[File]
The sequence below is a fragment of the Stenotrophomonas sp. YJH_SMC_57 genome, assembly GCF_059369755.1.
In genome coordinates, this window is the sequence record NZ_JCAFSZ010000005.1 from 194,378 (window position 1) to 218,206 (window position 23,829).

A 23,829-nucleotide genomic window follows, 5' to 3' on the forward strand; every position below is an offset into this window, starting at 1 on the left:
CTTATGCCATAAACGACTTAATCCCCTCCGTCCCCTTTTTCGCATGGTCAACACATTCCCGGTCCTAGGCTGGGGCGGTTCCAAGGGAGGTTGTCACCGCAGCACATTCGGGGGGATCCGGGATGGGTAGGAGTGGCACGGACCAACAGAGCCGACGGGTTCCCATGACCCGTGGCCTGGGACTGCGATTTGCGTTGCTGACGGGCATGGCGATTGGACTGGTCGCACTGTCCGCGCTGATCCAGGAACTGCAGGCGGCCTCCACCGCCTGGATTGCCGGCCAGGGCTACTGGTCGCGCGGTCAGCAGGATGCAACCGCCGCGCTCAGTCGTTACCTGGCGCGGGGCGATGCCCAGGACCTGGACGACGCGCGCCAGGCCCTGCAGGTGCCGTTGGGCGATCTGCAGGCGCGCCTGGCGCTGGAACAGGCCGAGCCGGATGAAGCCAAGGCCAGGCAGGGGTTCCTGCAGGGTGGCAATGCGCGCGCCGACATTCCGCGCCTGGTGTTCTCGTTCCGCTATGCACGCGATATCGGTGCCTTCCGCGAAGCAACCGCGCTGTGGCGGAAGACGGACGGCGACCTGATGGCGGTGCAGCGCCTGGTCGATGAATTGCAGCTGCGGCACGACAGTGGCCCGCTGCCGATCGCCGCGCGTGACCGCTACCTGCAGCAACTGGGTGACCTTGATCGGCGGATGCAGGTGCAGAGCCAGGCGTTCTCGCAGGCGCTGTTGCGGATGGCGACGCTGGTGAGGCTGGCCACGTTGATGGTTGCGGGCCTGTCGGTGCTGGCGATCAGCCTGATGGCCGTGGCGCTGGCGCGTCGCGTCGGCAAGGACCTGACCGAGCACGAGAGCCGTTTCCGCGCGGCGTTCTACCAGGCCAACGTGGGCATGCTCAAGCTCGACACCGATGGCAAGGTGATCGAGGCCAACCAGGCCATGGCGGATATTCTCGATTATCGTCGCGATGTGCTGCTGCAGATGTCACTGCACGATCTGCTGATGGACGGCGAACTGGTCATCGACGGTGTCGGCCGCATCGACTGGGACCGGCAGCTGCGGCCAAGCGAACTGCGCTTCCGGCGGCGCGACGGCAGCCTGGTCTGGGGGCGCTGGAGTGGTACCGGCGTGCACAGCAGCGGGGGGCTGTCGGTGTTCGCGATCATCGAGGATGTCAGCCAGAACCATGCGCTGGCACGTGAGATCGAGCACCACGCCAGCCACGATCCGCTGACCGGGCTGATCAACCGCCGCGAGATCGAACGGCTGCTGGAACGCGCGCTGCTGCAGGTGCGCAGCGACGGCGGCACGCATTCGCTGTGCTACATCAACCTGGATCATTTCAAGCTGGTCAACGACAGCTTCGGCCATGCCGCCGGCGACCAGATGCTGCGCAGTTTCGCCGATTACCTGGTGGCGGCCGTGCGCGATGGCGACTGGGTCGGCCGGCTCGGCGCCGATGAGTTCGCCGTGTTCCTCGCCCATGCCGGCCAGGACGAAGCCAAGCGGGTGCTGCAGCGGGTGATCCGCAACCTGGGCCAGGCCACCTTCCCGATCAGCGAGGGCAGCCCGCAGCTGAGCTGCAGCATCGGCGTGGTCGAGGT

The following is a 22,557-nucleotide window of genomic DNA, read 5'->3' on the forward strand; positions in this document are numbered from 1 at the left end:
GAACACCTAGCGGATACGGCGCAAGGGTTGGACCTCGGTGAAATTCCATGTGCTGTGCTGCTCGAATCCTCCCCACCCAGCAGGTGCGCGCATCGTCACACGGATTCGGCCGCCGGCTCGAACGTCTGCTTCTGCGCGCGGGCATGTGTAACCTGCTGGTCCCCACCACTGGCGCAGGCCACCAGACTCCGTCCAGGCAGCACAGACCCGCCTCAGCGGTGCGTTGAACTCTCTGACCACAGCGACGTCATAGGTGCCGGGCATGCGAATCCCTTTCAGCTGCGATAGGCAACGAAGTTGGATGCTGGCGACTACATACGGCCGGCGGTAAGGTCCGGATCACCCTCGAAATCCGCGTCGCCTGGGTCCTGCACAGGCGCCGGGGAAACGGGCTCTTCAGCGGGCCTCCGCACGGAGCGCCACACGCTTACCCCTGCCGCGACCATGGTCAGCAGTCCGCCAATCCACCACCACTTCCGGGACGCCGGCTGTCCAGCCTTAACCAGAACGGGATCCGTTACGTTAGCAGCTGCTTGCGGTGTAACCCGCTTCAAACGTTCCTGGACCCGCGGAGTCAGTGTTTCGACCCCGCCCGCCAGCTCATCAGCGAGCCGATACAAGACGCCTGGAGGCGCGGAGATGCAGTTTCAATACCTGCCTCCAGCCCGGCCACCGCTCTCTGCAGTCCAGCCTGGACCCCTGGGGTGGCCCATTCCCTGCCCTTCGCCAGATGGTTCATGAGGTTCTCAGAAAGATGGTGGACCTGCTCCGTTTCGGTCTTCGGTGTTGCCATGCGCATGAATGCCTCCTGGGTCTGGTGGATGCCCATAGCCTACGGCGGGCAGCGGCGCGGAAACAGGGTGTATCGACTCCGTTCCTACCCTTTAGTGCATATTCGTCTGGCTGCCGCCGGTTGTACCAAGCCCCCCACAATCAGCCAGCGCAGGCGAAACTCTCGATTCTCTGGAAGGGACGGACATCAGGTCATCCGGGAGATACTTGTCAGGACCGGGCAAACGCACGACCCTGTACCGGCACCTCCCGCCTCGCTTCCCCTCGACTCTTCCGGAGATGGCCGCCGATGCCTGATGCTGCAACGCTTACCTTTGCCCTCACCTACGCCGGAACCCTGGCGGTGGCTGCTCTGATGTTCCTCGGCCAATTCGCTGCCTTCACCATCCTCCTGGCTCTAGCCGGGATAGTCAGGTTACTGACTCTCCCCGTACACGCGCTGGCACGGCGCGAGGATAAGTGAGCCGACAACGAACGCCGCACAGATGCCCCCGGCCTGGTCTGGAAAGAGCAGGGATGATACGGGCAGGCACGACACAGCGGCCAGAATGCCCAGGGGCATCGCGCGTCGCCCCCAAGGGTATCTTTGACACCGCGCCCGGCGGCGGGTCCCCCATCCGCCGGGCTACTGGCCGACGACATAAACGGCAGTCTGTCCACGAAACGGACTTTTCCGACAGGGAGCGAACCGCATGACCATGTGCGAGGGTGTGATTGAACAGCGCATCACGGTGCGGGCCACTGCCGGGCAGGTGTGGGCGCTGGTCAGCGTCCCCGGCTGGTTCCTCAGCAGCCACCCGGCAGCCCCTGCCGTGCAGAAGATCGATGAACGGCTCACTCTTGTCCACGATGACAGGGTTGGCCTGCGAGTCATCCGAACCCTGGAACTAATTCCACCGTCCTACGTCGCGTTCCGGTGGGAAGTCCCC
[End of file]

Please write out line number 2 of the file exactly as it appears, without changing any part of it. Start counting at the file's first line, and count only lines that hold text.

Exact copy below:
In genome coordinates, this window is the sequence record NZ_JCAFSZ010000005.1 from 194,378 (window position 1) to 218,206 (window position 23,829).